An important representation of researchers, farmers and producers from the olive grove sector met at the start of the Technical Conferences inaugurated today.
The first module of the Technical Conference of the Olive Tree Fair of Montoro has had a large number of attendees in each of the presentations that have been developed throughout the morning and part of the afternoon of today. The president of the Olive Fair Consortium and AEMO, Ana María Romero, was in charge of opening the event, stating that “we have to continue working for the small and medium farmers who are responsible for keeping alive the municipalities that have allowed us that in Andalusia, despite starting to have depopulation, has not been a factor as marked as in the case of other regions of Spain. In addition, he thanked the participants and experts for their assistance and encouraged them to look to profitability, “let’s fight for continued resources to be provided through the European Union, but not to cut back on the CAP”. Finally, he concluded: “We too, as farmers, packers and mills, have to do our job: to get the best price and, of course, to produce it at the best cost, so I hope that these days will serve as a learning experience and that we will carry a good message, new initiatives and concerns with regard to this sector”.
Luis Rallo Romero, Professor of Plant Production at the Department of Agronomy of the University of Cordoba and winner of the XIV Plácido Fernández Viagas Andalusia Research Prize for his research and teaching activity on olive groves, moderated the event and gave the floor to José María Penco, Technical Director of AEMO.
The paper Penco dealt with “The costs of cultivation in Traditional Systems vs. High Density”, focusing on the profitability of olive cultivation: “A study has been shown that we carried out from AEMO in 2015 on the cost of production of one kilo of olive oil per kilo of olive. We differentiate the Spanish olive grove into five types of olive groves: intensive grove, superintensive grove, traditional mechanizable grove, traditional non-mechanizable grove and grove in irrigation and rainfed and then determine how much it is worth producing one kilogram of oil. What conclusion do we draw? We obtain that it is necessary that the oil has a decent price so that the income can be higher than the costs, since, in the last years, the price of the oil in Spain is low, which costs more to produce than the income that is generated” has clarified the Director of AEMO.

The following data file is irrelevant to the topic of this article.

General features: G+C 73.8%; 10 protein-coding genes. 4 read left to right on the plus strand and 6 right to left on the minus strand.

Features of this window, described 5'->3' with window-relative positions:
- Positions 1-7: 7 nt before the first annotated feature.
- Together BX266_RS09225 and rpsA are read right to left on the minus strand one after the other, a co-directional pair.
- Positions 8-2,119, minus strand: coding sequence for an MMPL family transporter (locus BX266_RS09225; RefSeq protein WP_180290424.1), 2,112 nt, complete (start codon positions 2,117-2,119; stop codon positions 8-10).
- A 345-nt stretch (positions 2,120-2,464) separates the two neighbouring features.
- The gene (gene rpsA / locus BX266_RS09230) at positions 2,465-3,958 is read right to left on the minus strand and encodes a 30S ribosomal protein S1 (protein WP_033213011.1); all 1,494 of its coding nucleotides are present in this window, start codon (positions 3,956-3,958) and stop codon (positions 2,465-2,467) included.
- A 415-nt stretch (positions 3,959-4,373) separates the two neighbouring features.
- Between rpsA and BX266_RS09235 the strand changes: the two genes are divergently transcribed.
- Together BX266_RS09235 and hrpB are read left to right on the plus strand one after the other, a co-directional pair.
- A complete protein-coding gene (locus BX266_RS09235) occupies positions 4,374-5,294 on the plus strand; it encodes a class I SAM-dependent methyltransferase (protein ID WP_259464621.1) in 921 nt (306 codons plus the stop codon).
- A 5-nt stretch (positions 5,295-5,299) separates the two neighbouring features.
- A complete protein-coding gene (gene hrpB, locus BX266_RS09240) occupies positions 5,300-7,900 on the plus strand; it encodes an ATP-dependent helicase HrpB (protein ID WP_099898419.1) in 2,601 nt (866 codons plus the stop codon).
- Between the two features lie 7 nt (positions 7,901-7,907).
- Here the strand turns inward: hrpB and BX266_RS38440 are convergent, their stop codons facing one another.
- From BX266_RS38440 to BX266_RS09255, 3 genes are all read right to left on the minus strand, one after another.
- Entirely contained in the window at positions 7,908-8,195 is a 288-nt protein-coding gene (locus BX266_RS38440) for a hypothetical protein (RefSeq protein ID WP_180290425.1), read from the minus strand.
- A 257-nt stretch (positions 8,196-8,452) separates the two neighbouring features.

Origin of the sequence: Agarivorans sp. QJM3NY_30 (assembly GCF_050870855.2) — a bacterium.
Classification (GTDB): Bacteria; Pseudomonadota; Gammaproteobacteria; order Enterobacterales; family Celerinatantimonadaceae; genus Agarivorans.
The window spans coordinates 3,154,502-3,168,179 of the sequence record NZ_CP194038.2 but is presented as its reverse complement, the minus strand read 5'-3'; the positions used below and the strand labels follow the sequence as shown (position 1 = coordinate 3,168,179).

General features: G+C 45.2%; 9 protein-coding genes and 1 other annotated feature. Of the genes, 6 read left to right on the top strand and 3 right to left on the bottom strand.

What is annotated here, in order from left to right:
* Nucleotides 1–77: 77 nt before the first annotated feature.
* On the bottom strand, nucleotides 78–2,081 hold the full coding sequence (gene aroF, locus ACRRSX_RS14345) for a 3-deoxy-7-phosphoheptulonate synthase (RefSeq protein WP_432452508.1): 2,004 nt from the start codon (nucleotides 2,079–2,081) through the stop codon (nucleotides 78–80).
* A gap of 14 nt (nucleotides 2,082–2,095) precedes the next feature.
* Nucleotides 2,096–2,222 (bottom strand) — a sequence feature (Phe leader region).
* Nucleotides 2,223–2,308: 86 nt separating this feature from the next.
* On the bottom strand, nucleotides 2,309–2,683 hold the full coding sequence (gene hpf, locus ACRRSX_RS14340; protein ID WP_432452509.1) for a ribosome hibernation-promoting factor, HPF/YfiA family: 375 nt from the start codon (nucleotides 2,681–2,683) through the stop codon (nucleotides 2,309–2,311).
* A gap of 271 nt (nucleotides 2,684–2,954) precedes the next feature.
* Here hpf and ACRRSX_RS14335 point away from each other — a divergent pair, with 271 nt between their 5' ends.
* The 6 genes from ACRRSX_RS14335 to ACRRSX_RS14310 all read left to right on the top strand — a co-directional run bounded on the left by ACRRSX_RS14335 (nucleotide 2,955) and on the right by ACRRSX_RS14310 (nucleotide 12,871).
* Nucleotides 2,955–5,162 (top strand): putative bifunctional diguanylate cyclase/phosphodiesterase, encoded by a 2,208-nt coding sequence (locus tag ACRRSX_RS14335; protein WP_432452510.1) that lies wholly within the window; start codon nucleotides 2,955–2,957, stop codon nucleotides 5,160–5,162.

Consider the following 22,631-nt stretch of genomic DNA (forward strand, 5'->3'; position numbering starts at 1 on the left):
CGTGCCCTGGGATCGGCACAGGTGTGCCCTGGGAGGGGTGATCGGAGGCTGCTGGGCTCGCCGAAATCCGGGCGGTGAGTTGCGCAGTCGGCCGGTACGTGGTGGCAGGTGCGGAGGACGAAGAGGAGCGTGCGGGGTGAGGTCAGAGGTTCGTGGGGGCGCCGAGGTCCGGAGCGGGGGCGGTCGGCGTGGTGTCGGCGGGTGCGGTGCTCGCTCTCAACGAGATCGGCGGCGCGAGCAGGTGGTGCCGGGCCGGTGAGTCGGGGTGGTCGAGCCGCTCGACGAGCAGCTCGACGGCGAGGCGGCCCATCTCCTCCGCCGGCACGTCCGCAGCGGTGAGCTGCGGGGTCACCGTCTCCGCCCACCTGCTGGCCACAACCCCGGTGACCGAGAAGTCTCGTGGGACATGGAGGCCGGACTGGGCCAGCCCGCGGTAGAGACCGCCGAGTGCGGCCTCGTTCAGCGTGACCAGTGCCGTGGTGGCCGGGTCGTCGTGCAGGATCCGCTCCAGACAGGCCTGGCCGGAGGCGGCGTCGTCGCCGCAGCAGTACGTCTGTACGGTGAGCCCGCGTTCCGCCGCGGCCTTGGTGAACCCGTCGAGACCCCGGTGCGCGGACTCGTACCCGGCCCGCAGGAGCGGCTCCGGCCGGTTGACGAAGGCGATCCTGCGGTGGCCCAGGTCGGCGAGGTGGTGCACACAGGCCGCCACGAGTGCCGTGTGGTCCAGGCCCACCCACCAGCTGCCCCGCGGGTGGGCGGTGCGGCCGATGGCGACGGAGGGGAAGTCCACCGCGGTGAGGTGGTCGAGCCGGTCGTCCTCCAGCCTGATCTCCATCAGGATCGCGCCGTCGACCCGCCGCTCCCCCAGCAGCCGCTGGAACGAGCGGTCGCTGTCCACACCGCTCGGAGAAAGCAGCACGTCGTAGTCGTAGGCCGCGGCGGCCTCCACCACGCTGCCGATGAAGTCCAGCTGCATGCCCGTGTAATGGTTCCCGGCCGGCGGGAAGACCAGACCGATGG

Javier Hidalgo (IFAPA) then gave a presentation on “Optimal management of water resources in olive groves”, in which he gave the general figures for olive grove irrigation area, which represents 36% of the total area of Andalusia. It has also travelled from the beginning of irrigation in the 1990s, as until then there was practically no irrigated olive grove. “As a result of a drought, irrigation began to take place and irrigation communities began to emerge. Between the 1990s and early 2000s, a total of six localised irrigation infrastructures were created. It should be added that irrigation concessions are scarce and do not cover crop needs. From the beginning, 750 m3, 1000 m3 and 1500 m3 were covered per hectare”. Hidalgo talked about how the needs of the olive tree are calculated according to the plantation framework, density, tree development and the year according to rainfall, where it can currently be between 3000 m3 and 5000 m3. “No one counts on those amounts, they are deficit risks. We (IFAPA) and the CSIF have developed a methodology for irrigation calculation and different irrigation tests for both oil mill and table varieties.
Raúl de la Rosa (IFAPA) dedicated his presentation “New varieties for high density”, an exhibition adapted to the olive grove in hedge. The hedge olive grove is a new type of olive grove where the density of cultivation is much higher than that of other current varieties grown in Andalusia, such as picual hojiblanca. “There is little variety adapted to this system, such as Arbequina and arbosana. At IFAPA we have a breeding program for new varieties, so we are trying to get new varieties that are well adapted,” added De la Rosa. The presentation has been oriented towards the progress they are making with the programme and the behaviour of the varieties, since “due to factors such as the different environmental conditions, it is not the same to cultivate in Jaén, Cordoba or Huelva, the conditions are different and the behaviour of the varieties we have seen varies substantially”, he concluded.
Following this, the presentation “The intensive olive grove: management and production” by Victorino Vega (IFAPA) was based on the design of plantations based on what is now known as the new olive grove.